Taxonomy is the science of grouping and organising species in a coherent classification system, which reflects established evolutionary relationships, whereas systematics or phylogenetics is the science of inferring evolutionary relationships. These tasks overlap, and the terms taxonomy and systematics are often used interchangeably with little distinction. Nomenclature is a purely technical convention to provide maximum universality and continuity in the naming of organisms, except where taxonomic reasons dictate otherwise. Internationally accepted codes of nomenclature are meant to guide only the naming of organisms, leaving full freedom to taxonomic research.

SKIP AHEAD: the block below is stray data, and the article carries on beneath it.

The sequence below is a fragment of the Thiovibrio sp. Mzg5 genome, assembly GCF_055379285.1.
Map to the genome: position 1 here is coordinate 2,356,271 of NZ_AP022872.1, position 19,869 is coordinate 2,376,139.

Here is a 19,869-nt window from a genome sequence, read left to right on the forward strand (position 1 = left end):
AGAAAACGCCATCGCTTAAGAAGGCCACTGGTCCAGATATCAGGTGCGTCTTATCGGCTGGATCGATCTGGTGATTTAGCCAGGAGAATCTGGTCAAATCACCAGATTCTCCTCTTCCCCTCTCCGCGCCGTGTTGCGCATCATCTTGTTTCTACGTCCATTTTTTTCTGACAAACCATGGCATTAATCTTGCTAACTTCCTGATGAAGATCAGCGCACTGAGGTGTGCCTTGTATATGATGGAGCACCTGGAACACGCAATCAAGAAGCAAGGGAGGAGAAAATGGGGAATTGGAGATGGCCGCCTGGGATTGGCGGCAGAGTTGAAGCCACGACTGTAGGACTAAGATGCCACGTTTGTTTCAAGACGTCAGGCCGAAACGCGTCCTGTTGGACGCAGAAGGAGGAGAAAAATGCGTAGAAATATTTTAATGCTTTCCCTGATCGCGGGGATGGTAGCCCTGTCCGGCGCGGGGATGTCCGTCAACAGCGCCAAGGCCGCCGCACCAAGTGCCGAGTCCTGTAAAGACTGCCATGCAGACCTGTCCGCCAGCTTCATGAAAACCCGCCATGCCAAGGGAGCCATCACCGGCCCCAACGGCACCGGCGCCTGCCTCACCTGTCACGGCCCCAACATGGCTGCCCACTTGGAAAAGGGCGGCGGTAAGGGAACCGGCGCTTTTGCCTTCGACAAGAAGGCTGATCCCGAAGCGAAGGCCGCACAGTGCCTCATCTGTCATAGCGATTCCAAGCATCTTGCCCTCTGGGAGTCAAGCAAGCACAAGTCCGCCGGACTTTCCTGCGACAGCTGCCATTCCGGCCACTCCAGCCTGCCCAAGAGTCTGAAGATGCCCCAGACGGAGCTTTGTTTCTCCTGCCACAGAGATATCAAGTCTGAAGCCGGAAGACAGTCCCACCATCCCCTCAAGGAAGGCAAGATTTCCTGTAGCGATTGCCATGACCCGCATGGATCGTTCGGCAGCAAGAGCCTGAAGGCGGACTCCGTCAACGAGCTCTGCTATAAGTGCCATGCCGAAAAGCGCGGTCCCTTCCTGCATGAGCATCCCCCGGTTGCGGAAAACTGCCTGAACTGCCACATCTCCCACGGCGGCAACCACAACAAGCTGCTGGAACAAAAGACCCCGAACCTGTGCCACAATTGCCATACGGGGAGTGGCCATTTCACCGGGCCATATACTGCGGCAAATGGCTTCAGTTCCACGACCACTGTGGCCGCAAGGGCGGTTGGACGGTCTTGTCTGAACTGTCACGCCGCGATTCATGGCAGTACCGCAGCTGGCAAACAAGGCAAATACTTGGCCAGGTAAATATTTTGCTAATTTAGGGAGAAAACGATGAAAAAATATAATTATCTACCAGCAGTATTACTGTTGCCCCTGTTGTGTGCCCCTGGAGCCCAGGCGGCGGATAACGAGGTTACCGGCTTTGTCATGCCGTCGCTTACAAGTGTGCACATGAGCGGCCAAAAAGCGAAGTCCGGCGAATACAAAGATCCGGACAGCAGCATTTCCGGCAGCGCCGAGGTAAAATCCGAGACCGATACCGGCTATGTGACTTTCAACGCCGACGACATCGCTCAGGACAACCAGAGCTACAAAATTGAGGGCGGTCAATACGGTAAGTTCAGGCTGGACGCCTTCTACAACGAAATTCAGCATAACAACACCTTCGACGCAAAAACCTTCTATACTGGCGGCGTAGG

The biota is classified according to a hierarchical system, which can be compared to a branching tree. The root of this tree corresponds to all species on Earth, which branch into increasingly smaller and more specific classification levels: domain, kingdom, phylum, class, order, family, genus, and species.

In the search on the web it is possible to search for species or other classification levels by using latin or Icelandic names and limit the search to Biota. Species fact sheets available on the IINH website are mainly in Icelandic. Pages on birds and mammals include English summaries. Fact sheets for many marine invertebrates are in English only.